THE JARVIS COLLECTION
The articles in this case and the adjacent clothing case [see 50.67.6] are some of the earliest and finest Eastern Plains pieces in existence. They were collected by Dr. Nathan Sturges Jarvis, a military surgeon stationed at Fort Snelling, Minnesota, between 1833 and 1836. Most items were made by the Eastern and Middle Dakota (Sioux) or by the peoples of the Red River region, including the Red River Métis, Anishinabe, Plains Cree, and Salteaux. Some of the objects were purchased by Jarvis, and others may have been given to him in exchange for his medical services.
By the early nineteenth century, the growing numbers of white settlers and military personnel—following decades of fur trading—had depleted much of the game on which the Dakota and Red River peoples depended. Indigenous ingenuity in combining trade materials such as cloth, metal, and glass beads with traditional hides, pipestone, and porcupine and bird quills is evident in these objects.
- Culture: Sioux, Native American
- Medium: Wood, metal, cotton cord
- Place Collected: Fort Snelling, Minnesota, United States
- Dates: early 19th century
- Dimensions: 29 1/4 x 14 1/4 x 5/8 in. (74.3 x 36.2 x 1.6 cm) (show scale)
- Collections:Arts of the Americas
- Museum Location: This item is on view in American Identities: A New Look, Centennial Era, 5th Floor
- Accession Number: 50.67.67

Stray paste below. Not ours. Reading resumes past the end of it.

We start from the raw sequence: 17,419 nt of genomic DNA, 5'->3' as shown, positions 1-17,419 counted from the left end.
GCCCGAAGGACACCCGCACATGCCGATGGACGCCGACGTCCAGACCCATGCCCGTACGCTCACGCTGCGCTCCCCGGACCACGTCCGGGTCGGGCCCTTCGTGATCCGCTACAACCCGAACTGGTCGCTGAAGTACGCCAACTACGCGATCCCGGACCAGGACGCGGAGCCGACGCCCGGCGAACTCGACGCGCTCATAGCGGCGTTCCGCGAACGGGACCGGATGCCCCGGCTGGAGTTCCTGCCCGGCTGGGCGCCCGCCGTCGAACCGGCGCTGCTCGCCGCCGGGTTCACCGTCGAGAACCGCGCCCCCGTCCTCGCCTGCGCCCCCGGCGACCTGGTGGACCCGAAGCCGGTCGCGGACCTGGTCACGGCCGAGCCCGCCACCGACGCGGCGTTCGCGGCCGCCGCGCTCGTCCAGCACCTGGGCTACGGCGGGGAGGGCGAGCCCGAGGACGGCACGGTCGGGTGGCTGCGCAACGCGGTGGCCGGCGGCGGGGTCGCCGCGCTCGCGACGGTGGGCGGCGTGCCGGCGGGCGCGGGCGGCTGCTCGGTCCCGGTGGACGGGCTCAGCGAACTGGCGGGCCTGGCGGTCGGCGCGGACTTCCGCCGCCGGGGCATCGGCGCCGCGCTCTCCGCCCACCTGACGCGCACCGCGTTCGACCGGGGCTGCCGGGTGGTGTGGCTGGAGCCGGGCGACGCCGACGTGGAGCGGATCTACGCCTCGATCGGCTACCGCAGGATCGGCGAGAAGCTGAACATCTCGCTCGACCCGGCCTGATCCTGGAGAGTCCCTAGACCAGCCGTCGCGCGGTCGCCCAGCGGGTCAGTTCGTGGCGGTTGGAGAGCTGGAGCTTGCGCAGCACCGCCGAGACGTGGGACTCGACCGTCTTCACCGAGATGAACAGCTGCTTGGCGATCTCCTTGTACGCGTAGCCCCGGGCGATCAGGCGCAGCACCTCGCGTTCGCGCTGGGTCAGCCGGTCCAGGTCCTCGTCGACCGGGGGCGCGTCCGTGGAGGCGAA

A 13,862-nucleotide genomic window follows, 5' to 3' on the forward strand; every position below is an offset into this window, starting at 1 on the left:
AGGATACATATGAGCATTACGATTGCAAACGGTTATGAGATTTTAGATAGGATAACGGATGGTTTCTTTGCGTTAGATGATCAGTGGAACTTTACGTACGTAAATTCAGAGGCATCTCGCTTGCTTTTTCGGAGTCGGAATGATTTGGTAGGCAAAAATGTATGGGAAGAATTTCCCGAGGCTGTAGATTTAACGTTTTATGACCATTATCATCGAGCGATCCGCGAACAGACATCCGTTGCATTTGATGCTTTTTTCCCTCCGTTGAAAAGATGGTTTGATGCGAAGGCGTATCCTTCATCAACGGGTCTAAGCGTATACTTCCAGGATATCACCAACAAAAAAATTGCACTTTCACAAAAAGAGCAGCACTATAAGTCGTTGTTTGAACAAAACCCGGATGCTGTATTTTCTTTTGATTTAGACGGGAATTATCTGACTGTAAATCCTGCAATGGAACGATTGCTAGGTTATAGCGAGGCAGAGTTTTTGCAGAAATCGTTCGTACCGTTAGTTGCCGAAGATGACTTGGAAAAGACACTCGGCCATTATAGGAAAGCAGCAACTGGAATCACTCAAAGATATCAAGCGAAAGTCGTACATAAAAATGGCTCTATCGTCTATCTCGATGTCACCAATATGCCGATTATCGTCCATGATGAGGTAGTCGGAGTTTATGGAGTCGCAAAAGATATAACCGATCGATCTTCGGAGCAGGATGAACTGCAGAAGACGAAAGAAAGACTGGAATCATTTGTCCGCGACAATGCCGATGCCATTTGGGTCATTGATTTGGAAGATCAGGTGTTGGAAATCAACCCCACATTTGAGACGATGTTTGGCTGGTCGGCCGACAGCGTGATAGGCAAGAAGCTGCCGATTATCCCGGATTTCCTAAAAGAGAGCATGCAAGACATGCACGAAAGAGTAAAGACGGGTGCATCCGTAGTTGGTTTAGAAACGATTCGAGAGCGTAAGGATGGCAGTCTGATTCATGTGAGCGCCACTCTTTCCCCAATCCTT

- Credit Line: Henry L. Batterman Fund and the Frank Sherman Benson Fund
- Rights Statement: Creative Commons-BY
- Caption: Sioux (Native American). War Club, early 19th century. Wood, metal, cotton cord, 29 1/4 x 14 1/4 x 5/8 in. (74.3 x 36.2 x 1.6 cm). Brooklyn Museum, Henry L. Batterman Fund and the Frank Sherman Benson Fund, 50.67.67. Creative Commons-BY
- Catalogue Description: A war club with an attached metal blade. A twisted cotton cord is attached to the handle. The object's decoration is done by chip carving and incising. Fourteen headless figures are shown on one side of the club and an Indian head is etched onto the metal blade. Possible explanation: The designs cut into the end of the club in rows of triangular shapes represent tipis. Probably, the scene depicted is a recounting of the exploits of the owner of the club. The figure on the end holds a feathered lance or staff, possibly a medicine man. The others, all male that are facing another single male, are men that he touched (coup counting) or killed.
- Record Completeness: Best (83%)